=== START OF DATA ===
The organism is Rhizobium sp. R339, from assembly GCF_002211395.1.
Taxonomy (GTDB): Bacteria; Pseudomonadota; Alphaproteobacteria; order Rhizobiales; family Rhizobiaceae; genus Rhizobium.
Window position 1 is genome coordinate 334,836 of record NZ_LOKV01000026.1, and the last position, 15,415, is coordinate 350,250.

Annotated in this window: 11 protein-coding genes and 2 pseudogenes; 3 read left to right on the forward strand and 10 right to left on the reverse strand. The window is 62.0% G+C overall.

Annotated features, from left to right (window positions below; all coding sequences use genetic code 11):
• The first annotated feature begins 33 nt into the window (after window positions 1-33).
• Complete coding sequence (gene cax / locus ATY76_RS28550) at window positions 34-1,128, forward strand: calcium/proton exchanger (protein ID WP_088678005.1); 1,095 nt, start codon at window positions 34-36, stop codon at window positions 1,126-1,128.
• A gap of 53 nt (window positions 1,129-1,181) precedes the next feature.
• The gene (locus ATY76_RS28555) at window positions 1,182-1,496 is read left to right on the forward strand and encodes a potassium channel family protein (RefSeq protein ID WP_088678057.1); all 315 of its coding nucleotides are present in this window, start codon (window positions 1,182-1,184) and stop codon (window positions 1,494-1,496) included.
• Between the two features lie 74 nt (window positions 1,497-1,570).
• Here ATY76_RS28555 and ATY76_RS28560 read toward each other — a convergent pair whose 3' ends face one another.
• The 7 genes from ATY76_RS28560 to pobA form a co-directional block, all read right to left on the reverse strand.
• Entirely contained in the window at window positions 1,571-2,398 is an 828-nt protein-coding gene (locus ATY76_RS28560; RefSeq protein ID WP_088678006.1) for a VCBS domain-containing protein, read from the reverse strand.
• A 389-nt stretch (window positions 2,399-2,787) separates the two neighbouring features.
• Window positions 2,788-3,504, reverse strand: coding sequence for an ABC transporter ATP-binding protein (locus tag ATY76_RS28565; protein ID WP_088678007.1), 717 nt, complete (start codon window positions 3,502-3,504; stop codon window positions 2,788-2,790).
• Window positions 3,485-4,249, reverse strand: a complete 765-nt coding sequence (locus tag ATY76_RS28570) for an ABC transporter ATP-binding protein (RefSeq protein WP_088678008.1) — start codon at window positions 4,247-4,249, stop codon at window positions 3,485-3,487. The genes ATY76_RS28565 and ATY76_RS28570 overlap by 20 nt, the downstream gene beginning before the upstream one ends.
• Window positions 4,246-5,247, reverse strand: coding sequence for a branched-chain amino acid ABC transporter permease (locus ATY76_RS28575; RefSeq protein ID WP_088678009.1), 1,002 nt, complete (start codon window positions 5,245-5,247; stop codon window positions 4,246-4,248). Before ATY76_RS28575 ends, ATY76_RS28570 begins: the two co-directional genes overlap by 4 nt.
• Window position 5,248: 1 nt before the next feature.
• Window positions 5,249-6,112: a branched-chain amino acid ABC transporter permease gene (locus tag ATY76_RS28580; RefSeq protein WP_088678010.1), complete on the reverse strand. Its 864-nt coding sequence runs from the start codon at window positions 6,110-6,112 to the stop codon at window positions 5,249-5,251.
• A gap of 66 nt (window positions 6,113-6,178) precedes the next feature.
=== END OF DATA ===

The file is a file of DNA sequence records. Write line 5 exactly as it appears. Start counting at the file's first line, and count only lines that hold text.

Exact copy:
Annotated features, from left to right (window positions below; all coding sequences use genetic code 11):